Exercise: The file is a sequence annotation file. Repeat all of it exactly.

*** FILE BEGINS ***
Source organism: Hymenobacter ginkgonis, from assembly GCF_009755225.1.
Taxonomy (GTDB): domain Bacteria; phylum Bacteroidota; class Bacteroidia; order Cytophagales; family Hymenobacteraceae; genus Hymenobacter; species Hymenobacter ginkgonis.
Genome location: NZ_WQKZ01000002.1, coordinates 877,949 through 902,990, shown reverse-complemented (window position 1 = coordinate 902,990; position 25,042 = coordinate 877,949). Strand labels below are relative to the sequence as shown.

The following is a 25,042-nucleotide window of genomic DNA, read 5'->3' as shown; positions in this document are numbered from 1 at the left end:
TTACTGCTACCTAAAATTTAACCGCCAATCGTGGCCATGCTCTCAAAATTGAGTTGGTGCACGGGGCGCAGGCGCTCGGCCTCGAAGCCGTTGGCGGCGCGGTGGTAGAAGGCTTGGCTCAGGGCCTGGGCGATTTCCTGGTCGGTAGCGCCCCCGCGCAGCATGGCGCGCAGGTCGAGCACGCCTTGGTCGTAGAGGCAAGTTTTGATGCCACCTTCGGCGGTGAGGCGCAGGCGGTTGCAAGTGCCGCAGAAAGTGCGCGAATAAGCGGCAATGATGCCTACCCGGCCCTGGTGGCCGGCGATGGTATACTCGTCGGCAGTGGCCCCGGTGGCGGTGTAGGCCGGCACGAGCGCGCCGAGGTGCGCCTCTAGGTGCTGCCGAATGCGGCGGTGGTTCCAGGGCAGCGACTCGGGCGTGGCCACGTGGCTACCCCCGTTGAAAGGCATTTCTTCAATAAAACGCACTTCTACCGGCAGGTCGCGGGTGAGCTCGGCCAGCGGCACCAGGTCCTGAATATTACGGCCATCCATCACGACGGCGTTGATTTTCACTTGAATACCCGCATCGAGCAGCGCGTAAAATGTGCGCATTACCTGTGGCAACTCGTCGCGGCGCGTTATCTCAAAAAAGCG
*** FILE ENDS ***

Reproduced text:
Source organism: Hymenobacter ginkgonis, from assembly GCF_009755225.1.
Taxonomy (GTDB): domain Bacteria; phylum Bacteroidota; class Bacteroidia; order Cytophagales; family Hymenobacteraceae; genus Hymenobacter; species Hymenobacter ginkgonis.
Genome location: NZ_WQKZ01000002.1, coordinates 877,949 through 902,990, shown reverse-complemented (window position 1 = coordinate 902,990; position 25,042 = coordinate 877,949). Strand labels below are relative to the sequence as shown.

The following is a 25,042-nucleotide window of genomic DNA, read 5'->3' as shown; positions in this document are numbered from 1 at the left end:
TTACTGCTACCTAAAATTTAACCGCCAATCGTGGCCATGCTCTCAAAATTGAGTTGGTGCACGGGGCGCAGGCGCTCGGCCTCGAAGCCGTTGGCGGCGCGGTGGTAGAAGGCTTGGCTCAGGGCCTGGGCGATTTCCTGGTCGGTAGCGCCCCCGCGCAGCATGGCGCGCAGGTCGAGCACGCCTTGGTCGTAGAGGCAAGTTTTGATGCCACCTTCGGCGGTGAGGCGCAGGCGGTTGCAAGTGCCGCAGAAAGTGCGCGAATAAGCGGCAATGATGCCTACCCGGCCCTGGTGGCCGGCGATGGTATACTCGTCGGCAGTGGCCCCGGTGGCGGTGTAGGCCGGCACGAGCGCGCCGAGGTGCGCCTCTAGGTGCTGCCGAATGCGGCGGTGGTTCCAGGGCAGCGACTCGGGCGTGGCCACGTGGCTACCCCCGTTGAAAGGCATTTCTTCAATAAAACGCACTTCTACCGGCAGGTCGCGGGTGAGCTCGGCCAGCGGCACCAGGTCCTGAATATTACGGCCATCCATCACGACGGCGTTGATTTTCACTTGAATACCCGCATCGAGCAGCGCGTAAAATGTGCGCATTACCTGTGGCAACTCGTCGCGGCGCGTTATCTCAAAAAAGCG